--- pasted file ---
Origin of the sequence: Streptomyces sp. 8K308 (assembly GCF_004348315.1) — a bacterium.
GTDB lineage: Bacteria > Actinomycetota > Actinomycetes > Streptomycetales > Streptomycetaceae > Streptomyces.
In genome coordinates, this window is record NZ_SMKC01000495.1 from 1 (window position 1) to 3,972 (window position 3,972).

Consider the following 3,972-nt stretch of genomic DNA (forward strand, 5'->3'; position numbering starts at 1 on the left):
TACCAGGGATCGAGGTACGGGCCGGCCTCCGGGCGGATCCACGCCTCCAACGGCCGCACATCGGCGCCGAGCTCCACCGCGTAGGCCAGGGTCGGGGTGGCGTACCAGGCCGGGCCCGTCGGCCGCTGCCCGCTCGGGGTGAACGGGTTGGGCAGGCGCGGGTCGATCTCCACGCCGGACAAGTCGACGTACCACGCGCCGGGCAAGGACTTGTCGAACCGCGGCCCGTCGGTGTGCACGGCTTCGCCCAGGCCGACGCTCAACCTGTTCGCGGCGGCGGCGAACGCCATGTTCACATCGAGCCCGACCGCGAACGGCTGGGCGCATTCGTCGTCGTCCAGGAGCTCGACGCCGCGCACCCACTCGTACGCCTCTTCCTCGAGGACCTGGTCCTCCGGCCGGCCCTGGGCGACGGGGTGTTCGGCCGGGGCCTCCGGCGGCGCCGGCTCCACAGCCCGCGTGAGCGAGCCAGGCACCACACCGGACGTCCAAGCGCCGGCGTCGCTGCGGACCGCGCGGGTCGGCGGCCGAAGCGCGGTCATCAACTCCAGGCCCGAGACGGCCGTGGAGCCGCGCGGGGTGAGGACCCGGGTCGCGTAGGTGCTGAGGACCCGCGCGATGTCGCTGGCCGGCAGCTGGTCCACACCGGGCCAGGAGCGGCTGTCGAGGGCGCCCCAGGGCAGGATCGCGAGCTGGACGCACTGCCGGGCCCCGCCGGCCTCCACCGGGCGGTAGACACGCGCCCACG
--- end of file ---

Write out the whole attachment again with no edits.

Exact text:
Origin of the sequence: Streptomyces sp. 8K308 (assembly GCF_004348315.1) — a bacterium.
GTDB lineage: Bacteria > Actinomycetota > Actinomycetes > Streptomycetales > Streptomycetaceae > Streptomyces.
In genome coordinates, this window is record NZ_SMKC01000495.1 from 1 (window position 1) to 3,972 (window position 3,972).

Consider the following 3,972-nt stretch of genomic DNA (forward strand, 5'->3'; position numbering starts at 1 on the left):
TACCAGGGATCGAGGTACGGGCCGGCCTCCGGGCGGATCCACGCCTCCAACGGCCGCACATCGGCGCCGAGCTCCACCGCGTAGGCCAGGGTCGGGGTGGCGTACCAGGCCGGGCCCGTCGGCCGCTGCCCGCTCGGGGTGAACGGGTTGGGCAGGCGCGGGTCGATCTCCACGCCGGACAAGTCGACGTACCACGCGCCGGGCAAGGACTTGTCGAACCGCGGCCCGTCGGTGTGCACGGCTTCGCCCAGGCCGACGCTCAACCTGTTCGCGGCGGCGGCGAACGCCATGTTCACATCGAGCCCGACCGCGAACGGCTGGGCGCATTCGTCGTCGTCCAGGAGCTCGACGCCGCGCACCCACTCGTACGCCTCTTCCTCGAGGACCTGGTCCTCCGGCCGGCCCTGGGCGACGGGGTGTTCGGCCGGGGCCTCCGGCGGCGCCGGCTCCACAGCCCGCGTGAGCGAGCCAGGCACCACACCGGACGTCCAAGCGCCGGCGTCGCTGCGGACCGCGCGGGTCGGCGGCCGAAGCGCGGTCATCAACTCCAGGCCCGAGACGGCCGTGGAGCCGCGCGGGGTGAGGACCCGGGTCGCGTAGGTGCTGAGGACCCGCGCGATGTCGCTGGCCGGCAGCTGGTCCACACCGGGCCAGGAGCGGCTGTCGAGGGCGCCCCAGGGCAGGATCGCGAGCTGGACGCACTGCCGGGCCCCGCCGGCCTCCACCGGGCGGTAGACACGCGCCCACG